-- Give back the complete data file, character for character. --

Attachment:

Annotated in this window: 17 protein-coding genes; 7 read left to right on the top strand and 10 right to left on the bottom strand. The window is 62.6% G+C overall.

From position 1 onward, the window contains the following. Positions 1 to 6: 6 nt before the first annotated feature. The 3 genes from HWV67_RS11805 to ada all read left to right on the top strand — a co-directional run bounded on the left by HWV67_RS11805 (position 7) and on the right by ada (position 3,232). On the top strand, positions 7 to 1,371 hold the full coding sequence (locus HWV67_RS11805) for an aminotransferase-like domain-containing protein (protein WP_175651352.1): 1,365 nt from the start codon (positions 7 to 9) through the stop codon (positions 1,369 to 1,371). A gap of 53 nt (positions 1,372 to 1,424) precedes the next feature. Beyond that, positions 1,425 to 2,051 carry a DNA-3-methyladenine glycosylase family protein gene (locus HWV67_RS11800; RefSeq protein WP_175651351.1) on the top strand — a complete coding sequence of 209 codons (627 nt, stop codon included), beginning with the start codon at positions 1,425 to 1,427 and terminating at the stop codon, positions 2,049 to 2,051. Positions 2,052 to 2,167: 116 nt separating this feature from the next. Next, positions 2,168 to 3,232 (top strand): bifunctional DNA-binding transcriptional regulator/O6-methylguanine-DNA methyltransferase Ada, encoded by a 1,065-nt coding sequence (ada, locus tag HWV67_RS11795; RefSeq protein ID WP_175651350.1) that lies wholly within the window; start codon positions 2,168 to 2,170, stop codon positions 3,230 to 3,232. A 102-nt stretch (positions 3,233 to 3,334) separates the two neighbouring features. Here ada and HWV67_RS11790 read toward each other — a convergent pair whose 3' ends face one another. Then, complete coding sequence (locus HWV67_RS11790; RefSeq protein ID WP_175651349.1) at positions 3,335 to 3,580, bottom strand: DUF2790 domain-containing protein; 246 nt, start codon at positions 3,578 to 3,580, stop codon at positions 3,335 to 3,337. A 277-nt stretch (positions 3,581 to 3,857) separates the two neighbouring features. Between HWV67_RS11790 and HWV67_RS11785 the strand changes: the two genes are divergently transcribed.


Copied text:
Annotated in this window: 17 protein-coding genes; 7 read left to right on the top strand and 10 right to left on the bottom strand. The window is 62.6% G+C overall.

From position 1 onward, the window contains the following. Positions 1 to 6: 6 nt before the first annotated feature. The 3 genes from HWV67_RS11805 to ada all read left to right on the top strand — a co-directional run bounded on the left by HWV67_RS11805 (position 7) and on the right by ada (position 3,232). On the top strand, positions 7 to 1,371 hold the full coding sequence (locus HWV67_RS11805) for an aminotransferase-like domain-containing protein (protein WP_175651352.1): 1,365 nt from the start codon (positions 7 to 9) through the stop codon (positions 1,369 to 1,371). A gap of 53 nt (positions 1,372 to 1,424) precedes the next feature. Beyond that, positions 1,425 to 2,051 carry a DNA-3-methyladenine glycosylase family protein gene (locus HWV67_RS11800; RefSeq protein WP_175651351.1) on the top strand — a complete coding sequence of 209 codons (627 nt, stop codon included), beginning with the start codon at positions 1,425 to 1,427 and terminating at the stop codon, positions 2,049 to 2,051. Positions 2,052 to 2,167: 116 nt separating this feature from the next. Next, positions 2,168 to 3,232 (top strand): bifunctional DNA-binding transcriptional regulator/O6-methylguanine-DNA methyltransferase Ada, encoded by a 1,065-nt coding sequence (ada, locus tag HWV67_RS11795; RefSeq protein ID WP_175651350.1) that lies wholly within the window; start codon positions 2,168 to 2,170, stop codon positions 3,230 to 3,232. A 102-nt stretch (positions 3,233 to 3,334) separates the two neighbouring features. Here ada and HWV67_RS11790 read toward each other — a convergent pair whose 3' ends face one another. Then, complete coding sequence (locus HWV67_RS11790; RefSeq protein ID WP_175651349.1) at positions 3,335 to 3,580, bottom strand: DUF2790 domain-containing protein; 246 nt, start codon at positions 3,578 to 3,580, stop codon at positions 3,335 to 3,337. A 277-nt stretch (positions 3,581 to 3,857) separates the two neighbouring features. Between HWV67_RS11790 and HWV67_RS11785 the strand changes: the two genes are divergently transcribed.